Being Liza – Just Festival, St. John’s Church

Written by Rachel Flynn

Directed by Ryan Alexander Dewar

Performances on August 13th & August 20th at St. John’s Church

Want to know the measure of a company? It lies principally in their reaction to a technical fault. No falter, no floundering, Interabang Productions response to such events is admirable. They know where, when and how to approach the issue without dampening the experience, kudos all around. Now, onto the show.  

Routine is comfortable, especially when it’s one you’ve been living with for years. Worshipping an idol, working with your father and having a steady life all sound appealing, but is it the life you want? Frances lives her days clad in the feathers of that Queen of Cabaret herself, Liza (with a Z) Minnelli. What does she want though? To keep her father, Pete, happy? Is it the love of a singing-accountant, or be humble, make a difference to the world, even if that means giving it all up and moving away.

Switching up venues, Being Liza moves from its premiere of the Assembly Roxy into St. John’s Church. What they lose in the intimacy of a close audience, they work it to their advantage. It offers Rachel Flynn the capability to strut, as her vocals accentuating themselves off of the high ceilings. They add depth to the production, levels down into the aisle or up onto the platform.

Alongside a tender, thought-provoking script, comes a tremendous level of dedication through musical means. Flynn’s control of her vocals is impressive, emulating Minnelli’s style while leaving a signature note of her own. She has some fierce competition, for James Keenan, who plays a blinder of a comedic role, stands dangerously close to stealing the spotlight when belting out his pipes.

The relationship the pair have is touching, the emotion overwhelming at times. As Flynn captures a playful, indecisive heart with empathy, it is Keenan’s staggering range, crossing from comforting to a father at breaking point which hits hardest.

The singing accountant (Benjamin Storey), a Geordie boy with wholesome charm doesn’t get sufficient weight. His interactions are often quick, adding more to conflict rather than building a relationship with Frances. The character is interesting, adds levity and would be a welcome addition to more scenes.

Being Liza is a remarkably touching story, where you can feel the essence of the writer. It is less a tribute for Minnelli herself as it is for our parents, our families and ourselves. A tale of stepping out into the world singing, not decking yourself out with sequins and wigs – but as you. Whoever you may be.

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Hitler’s Tasters – Greenside Infirmiry

Written by Michelle Kholos Brooks

Runs at Greenside Infirmary, August 5th – 24th (Not 11th or 18th), 18.35pm

Fifteen women would carry out, what they consider, a job of notoriety and honour during World War II. With the risk of assassination peaking, they would dine on the foods of the Third Reich, no steak of course. They were guinea pigs. A first-line of defence for the Fuhrer from his enemies attempts at ending his rule. They were Hitler’s Tasters.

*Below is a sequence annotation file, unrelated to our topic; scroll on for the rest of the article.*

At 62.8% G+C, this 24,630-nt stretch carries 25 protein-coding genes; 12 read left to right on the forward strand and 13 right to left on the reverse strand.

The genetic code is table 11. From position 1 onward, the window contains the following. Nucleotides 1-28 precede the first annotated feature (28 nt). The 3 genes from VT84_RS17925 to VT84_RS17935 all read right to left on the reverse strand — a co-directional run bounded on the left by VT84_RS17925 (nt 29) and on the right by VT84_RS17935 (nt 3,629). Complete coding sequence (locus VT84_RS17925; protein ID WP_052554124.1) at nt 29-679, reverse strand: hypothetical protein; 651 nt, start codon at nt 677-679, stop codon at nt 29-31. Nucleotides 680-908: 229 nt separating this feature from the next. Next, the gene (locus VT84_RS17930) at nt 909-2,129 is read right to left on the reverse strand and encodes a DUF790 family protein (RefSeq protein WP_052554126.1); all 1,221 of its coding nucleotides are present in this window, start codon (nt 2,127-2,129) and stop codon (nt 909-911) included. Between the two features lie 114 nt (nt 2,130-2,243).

Until 2012, there was no confirmation of their existence, when the final living member Margot Wölk spoke out. The production, billing itself as a dark comedy, reads more like a drama with comedic elements. It’s a fascinating concept, three women confined to a cinder-block room. Where boredoms, jealousy and illuminating ideas of American film stars set in.

Hitler’s Tasters has another, important message behind its historical tale. Its a look at the banality of evil, seamless triumph in stirring hate, and how gullible people are when requested by their President Fuhrer. Originating from the States, though entirely coincidental, the American voice hammers in transparent warnings we should recognise with 1930’s Germany.

There’s a trend of technology bleeding into a contemporary commentary. Selfies and Madonna were not the expected pass times of the women subject to this job. In a world of ‘insta-famous’, the decision to include phone-obsession for these women, who were still girls oversteps. The concept, the idea that they could be famous for their role in protecting the Fuhrer is an ingenious insight into young women’s influencer aspirations. The constant selfies over-stay their welcome though, belittling the weight of the production.

Here we have Hitler’s Tasters misstep. Dark comedy works at its best when paying respect to the subject. Comedy is the focus over story-telling. A shame, as Mary Kathryn Hopp, showcases a pathos, a genuine tear-building whenever the illumination of the guards bursts into the cell. The entire female cast has a tremendous sense of sisterhood, even when turning on one another.

With laughs, Michelle Kholos Brooks’ script misses the beat. Perhaps, at the risk of sounding pretentious, there’s a loss from their American audiences. For the UK, offence is a currency. A few moments are good jokes, punches which stir middle-class sniggers rather than bellyaches. Rushing pace, jokes don’t land as neatly as there’s a sense of sweeping it off the ground before causing insult.

Frustratingly, Hitler’s Tasters is a tweak from a contemporary, brass-neck smack at historical repression and the resurgence of political manipulation. As it stands, the ingredients lay on the counter – a starter awaiting a few more spices before serving the main course.

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Photo credit – Cody Butcher